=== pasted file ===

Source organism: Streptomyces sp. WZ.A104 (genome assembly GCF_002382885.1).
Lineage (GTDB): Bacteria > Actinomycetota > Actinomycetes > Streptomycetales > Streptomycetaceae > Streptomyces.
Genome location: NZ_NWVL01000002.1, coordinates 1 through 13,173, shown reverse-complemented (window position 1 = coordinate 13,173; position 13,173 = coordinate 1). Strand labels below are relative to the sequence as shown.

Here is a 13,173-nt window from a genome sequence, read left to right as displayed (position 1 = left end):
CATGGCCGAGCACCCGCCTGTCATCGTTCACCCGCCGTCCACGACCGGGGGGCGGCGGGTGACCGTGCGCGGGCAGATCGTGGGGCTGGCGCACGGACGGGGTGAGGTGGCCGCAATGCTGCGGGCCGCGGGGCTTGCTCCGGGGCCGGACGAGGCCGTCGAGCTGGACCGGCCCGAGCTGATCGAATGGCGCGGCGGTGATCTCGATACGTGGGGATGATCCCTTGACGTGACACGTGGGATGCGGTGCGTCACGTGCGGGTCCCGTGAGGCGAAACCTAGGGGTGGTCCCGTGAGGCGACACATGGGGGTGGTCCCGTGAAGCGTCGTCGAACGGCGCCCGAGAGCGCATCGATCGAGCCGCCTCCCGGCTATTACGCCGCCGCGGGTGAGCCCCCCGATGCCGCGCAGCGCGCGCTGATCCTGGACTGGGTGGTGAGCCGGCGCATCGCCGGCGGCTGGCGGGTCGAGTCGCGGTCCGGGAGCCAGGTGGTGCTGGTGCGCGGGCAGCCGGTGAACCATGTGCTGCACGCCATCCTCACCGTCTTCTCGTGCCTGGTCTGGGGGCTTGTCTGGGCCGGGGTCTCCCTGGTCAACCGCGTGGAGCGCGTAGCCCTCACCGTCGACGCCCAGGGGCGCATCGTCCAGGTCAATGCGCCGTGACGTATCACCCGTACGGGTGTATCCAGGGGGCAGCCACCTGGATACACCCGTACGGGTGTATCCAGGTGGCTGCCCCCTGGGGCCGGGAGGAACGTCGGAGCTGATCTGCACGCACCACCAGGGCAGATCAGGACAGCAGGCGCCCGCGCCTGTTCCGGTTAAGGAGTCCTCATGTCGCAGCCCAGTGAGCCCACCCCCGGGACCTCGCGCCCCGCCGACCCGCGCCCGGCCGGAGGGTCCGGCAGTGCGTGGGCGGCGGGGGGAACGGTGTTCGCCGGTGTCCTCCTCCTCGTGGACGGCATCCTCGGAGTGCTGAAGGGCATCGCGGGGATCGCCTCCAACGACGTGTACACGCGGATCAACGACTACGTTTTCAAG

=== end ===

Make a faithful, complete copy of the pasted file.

Source organism: Streptomyces sp. WZ.A104 (genome assembly GCF_002382885.1).
Lineage (GTDB): Bacteria > Actinomycetota > Actinomycetes > Streptomycetales > Streptomycetaceae > Streptomyces.
Genome location: NZ_NWVL01000002.1, coordinates 1 through 13,173, shown reverse-complemented (window position 1 = coordinate 13,173; position 13,173 = coordinate 1). Strand labels below are relative to the sequence as shown.

Here is a 13,173-nt window from a genome sequence, read left to right as displayed (position 1 = left end):
CATGGCCGAGCACCCGCCTGTCATCGTTCACCCGCCGTCCACGACCGGGGGGCGGCGGGTGACCGTGCGCGGGCAGATCGTGGGGCTGGCGCACGGACGGGGTGAGGTGGCCGCAATGCTGCGGGCCGCGGGGCTTGCTCCGGGGCCGGACGAGGCCGTCGAGCTGGACCGGCCCGAGCTGATCGAATGGCGCGGCGGTGATCTCGATACGTGGGGATGATCCCTTGACGTGACACGTGGGATGCGGTGCGTCACGTGCGGGTCCCGTGAGGCGAAACCTAGGGGTGGTCCCGTGAGGCGACACATGGGGGTGGTCCCGTGAAGCGTCGTCGAACGGCGCCCGAGAGCGCATCGATCGAGCCGCCTCCCGGCTATTACGCCGCCGCGGGTGAGCCCCCCGATGCCGCGCAGCGCGCGCTGATCCTGGACTGGGTGGTGAGCCGGCGCATCGCCGGCGGCTGGCGGGTCGAGTCGCGGTCCGGGAGCCAGGTGGTGCTGGTGCGCGGGCAGCCGGTGAACCATGTGCTGCACGCCATCCTCACCGTCTTCTCGTGCCTGGTCTGGGGGCTTGTCTGGGCCGGGGTCTCCCTGGTCAACCGCGTGGAGCGCGTAGCCCTCACCGTCGACGCCCAGGGGCGCATCGTCCAGGTCAATGCGCCGTGACGTATCACCCGTACGGGTGTATCCAGGGGGCAGCCACCTGGATACACCCGTACGGGTGTATCCAGGTGGCTGCCCCCTGGGGCCGGGAGGAACGTCGGAGCTGATCTGCACGCACCACCAGGGCAGATCAGGACAGCAGGCGCCCGCGCCTGTTCCGGTTAAGGAGTCCTCATGTCGCAGCCCAGTGAGCCCACCCCCGGGACCTCGCGCCCCGCCGACCCGCGCCCGGCCGGAGGGTCCGGCAGTGCGTGGGCGGCGGGGGGAACGGTGTTCGCCGGTGTCCTCCTCCTCGTGGACGGCATCCTCGGAGTGCTGAAGGGCATCGCGGGGATCGCCTCCAACGACGTGTACACGCGGATCAACGACTACGTTTTCAAG